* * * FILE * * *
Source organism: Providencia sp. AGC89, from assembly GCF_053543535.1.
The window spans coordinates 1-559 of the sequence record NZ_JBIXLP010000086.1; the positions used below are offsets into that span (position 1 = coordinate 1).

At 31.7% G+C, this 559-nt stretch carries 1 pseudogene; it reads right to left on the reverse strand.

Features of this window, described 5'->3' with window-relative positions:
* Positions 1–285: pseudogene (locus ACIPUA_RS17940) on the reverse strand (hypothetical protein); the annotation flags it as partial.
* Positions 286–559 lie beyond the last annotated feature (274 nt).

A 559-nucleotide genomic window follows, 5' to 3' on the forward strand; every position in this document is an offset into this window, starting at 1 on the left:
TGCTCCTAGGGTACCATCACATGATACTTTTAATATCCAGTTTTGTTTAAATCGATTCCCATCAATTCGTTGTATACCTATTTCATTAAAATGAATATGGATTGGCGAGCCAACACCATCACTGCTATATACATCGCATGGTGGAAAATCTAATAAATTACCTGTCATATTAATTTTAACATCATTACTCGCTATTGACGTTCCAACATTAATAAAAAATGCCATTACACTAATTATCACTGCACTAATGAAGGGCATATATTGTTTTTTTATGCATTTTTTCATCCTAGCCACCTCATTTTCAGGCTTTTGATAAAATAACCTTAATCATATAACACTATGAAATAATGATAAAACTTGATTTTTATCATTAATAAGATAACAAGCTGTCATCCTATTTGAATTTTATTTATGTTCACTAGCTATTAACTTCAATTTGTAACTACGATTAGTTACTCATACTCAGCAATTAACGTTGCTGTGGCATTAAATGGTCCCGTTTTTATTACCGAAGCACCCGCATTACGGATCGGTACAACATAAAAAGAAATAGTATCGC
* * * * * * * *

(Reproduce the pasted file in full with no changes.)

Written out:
Source organism: Providencia sp. AGC89, from assembly GCF_053543535.1.
The window spans coordinates 1-559 of the sequence record NZ_JBIXLP010000086.1; the positions used below are offsets into that span (position 1 = coordinate 1).

At 31.7% G+C, this 559-nt stretch carries 1 pseudogene; it reads right to left on the reverse strand.

Features of this window, described 5'->3' with window-relative positions:
* Positions 1–285: pseudogene (locus ACIPUA_RS17940) on the reverse strand (hypothetical protein); the annotation flags it as partial.
* Positions 286–559 lie beyond the last annotated feature (274 nt).

A 559-nucleotide genomic window follows, 5' to 3' on the forward strand; every position in this document is an offset into this window, starting at 1 on the left:
TGCTCCTAGGGTACCATCACATGATACTTTTAATATCCAGTTTTGTTTAAATCGATTCCCATCAATTCGTTGTATACCTATTTCATTAAAATGAATATGGATTGGCGAGCCAACACCATCACTGCTATATACATCGCATGGTGGAAAATCTAATAAATTACCTGTCATATTAATTTTAACATCATTACTCGCTATTGACGTTCCAACATTAATAAAAAATGCCATTACACTAATTATCACTGCACTAATGAAGGGCATATATTGTTTTTTTATGCATTTTTTCATCCTAGCCACCTCATTTTCAGGCTTTTGATAAAATAACCTTAATCATATAACACTATGAAATAATGATAAAACTTGATTTTTATCATTAATAAGATAACAAGCTGTCATCCTATTTGAATTTTATTTATGTTCACTAGCTATTAACTTCAATTTGTAACTACGATTAGTTACTCATACTCAGCAATTAACGTTGCTGTGGCATTAAATGGTCCCGTTTTTATTACCGAAGCACCCGCATTACGGATCGGTACAACATAAAAAGAAATAGTATCGC